Joanne Davidhizar, MSU Extension educator focused on agriculture, product development and business management, received a regional win for the Program Promotional Piece Award.

Phillip Tocco, MSU Extension educator in food safety and animal systems, was selected as state winner in the Published Photo and Caption category.

Please join me in congratulating all of our award winners!

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Simple but smart

Many people tend their gardens and care for their lawns but not everyone knows how to approach these tasks in an environmentally friendly fashion that can save money. Michigan State University Extension educators and specialists are doing their part to make sure that folks become knowledgeable about earth-friendly, research-based lawn-care and gardening techniques through the Smart Gardening initiative.

MSU Extension Master Gardener volunteer Judy Workman (right) of Oakland County helps a client

MSU Extension Master Gardener volunteer Judy Workman (right) of Oakland County helps a client learn about using native plants in the landscape at the Cottage and Lakefront Living Show in Novi on February, 21, 2013. (Photo: Rebecca Finneran)

According to Extension educator Rebecca Finneran, it all started when MSU professor of entomology David Smitley said to her, “Rebecca, the commercial green industry folks are doing a great job of implementing MSUE research to help be better stewards of the environment but not homeowners ‒ why not?”

Rebecca realized that the message needed to be reinforced with home gardeners. Rebecca and the consumer horticulture team members’ desire to reach home gardeners about getting smart about the environment launched the Smart Gardening initiative. Throughout this campaign, the message of smart gardening comes across in everything they do.

Besides Rebecca and Dr. Smitley, other members of the Smart Gardening team include Bob Bricault, Mallory Fournier, Mary Gerstenberger, Gary Heilig (retired), Hal Hudson, Joy Landis, Carol Lenchek, Beth Stuever, Gretchen Voyle, Linda Whitlock and Mary Wilson.

The team’s directed outreach focuses on three simple messages: smart soils, smart lawns and smart plants. That’s it. Simple but smart.

The smart gardening team along with Master Gardener volunteers got out their smart messages to the public at Ag Expo and at home and garden shows in Novi and Grand Rapids that reached approximately 45,000 people. The educators delivered 16 mini-seminars at the two shows.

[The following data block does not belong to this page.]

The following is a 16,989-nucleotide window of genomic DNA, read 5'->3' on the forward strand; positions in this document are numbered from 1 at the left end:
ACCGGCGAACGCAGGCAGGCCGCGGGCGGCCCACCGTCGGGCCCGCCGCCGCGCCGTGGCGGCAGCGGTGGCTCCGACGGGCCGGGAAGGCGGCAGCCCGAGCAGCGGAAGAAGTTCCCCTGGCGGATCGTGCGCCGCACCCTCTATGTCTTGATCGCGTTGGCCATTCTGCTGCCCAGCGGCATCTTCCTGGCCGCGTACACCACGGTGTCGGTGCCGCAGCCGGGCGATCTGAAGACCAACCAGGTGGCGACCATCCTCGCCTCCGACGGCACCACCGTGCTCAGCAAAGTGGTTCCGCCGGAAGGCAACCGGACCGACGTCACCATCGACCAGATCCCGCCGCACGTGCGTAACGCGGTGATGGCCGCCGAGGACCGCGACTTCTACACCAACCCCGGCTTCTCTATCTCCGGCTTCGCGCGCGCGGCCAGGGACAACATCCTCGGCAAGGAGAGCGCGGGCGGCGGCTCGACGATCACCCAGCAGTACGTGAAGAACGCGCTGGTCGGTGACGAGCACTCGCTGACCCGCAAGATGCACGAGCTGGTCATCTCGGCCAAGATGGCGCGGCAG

MSU Extension horticulture educator Mary Wilson (left) shares gardening expertise

MSU Extension horticulture educator Mary Wilson (left) shares gardening expertise Feb. 21, 2013, at the Cottage and Lakefront Living Show in Novi, Mich. This was just one of a series of 16 Smart Gardening lectures provided by MSU Extension staffers at two public shows in winter 2013. (Photo: Rebecca Finneran)

The Gardening in Michigan website redesign produced the Smart Gardening website where folks could not only access fact sheets and watch videos, but also leave their live questions in an “Ask an Expert” box. The team distributes electronic fact sheets across the state to all of the district coordinators who in turn give them to local leaders such as county commissioners who place them in e-newsletters.

The team and volunteers have had thousands of discussions with clients and have distributed nearly 32,000 Smart Gardening tip sheets. They’ve continuously reinforced the smart gardening message through public outreach, conferences, classes, seminars, media work, websites and day-to-day discussions. And of course, it’s all research-based.

Going forward, the team is collaborating with the Ohio State University Extension to pool resources to create an even stronger impact.

A Smart Gardening Conference will take place Sept. 14 in Marquette. Read more here.

The Smart Gardening initiative connects people to the tools they need to care for their lawns and gardens while protecting the earth and saving money as well.

MSU Extension Master Gardener volunteer Linda Dodge of Kent County directs a client

MSU Extension Master Gardener volunteer Linda Dodge of Kent County directs a client to learn more about reducing the use of phosphorous in her lawn March 1, 2013, at the West Michigan Home and Garden Show in Grand Rapids. (Photo: Rebecca Finneran)

 

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ANR Communications projects receive ACE awards

Two projects from Agriculture and Natural Resources (ANR) Communications recently received Association for Communications Excellence (ACE) awards. The ACE Critique and Awards (C&A) program recognizes individuals and teams for excellence in communication and technology skills.